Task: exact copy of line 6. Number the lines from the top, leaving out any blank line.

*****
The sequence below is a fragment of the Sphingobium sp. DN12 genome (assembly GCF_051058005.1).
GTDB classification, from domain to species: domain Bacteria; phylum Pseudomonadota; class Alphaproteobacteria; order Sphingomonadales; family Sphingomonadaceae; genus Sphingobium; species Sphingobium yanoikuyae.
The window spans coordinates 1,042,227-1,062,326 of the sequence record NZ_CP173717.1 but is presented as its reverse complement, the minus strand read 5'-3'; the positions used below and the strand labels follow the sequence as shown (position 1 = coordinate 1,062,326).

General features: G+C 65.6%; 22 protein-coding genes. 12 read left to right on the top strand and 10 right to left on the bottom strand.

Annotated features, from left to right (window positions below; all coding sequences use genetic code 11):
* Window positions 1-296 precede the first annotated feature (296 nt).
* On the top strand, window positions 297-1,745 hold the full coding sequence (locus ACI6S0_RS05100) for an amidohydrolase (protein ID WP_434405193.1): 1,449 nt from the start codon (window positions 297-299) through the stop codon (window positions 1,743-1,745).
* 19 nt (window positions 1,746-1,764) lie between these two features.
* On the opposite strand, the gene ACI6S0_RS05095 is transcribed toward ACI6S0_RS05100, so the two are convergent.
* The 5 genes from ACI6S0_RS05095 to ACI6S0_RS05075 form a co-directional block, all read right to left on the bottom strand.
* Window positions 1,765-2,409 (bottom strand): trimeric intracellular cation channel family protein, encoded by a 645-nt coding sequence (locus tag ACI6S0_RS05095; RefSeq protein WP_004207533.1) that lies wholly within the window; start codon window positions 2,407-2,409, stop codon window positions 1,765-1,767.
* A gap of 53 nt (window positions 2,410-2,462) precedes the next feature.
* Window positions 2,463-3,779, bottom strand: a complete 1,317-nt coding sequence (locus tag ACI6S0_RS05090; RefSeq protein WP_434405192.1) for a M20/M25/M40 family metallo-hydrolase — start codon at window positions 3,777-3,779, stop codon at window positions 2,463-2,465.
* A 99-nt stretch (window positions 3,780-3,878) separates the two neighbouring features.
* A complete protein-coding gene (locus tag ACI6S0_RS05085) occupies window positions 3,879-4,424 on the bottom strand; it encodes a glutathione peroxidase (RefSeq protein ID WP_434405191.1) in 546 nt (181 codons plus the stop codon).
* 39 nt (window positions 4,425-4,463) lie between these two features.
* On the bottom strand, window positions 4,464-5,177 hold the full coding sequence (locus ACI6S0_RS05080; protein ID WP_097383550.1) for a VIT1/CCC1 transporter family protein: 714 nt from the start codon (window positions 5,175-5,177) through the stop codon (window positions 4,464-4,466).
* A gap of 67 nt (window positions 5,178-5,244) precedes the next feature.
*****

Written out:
* Window positions 1-296 precede the first annotated feature (296 nt).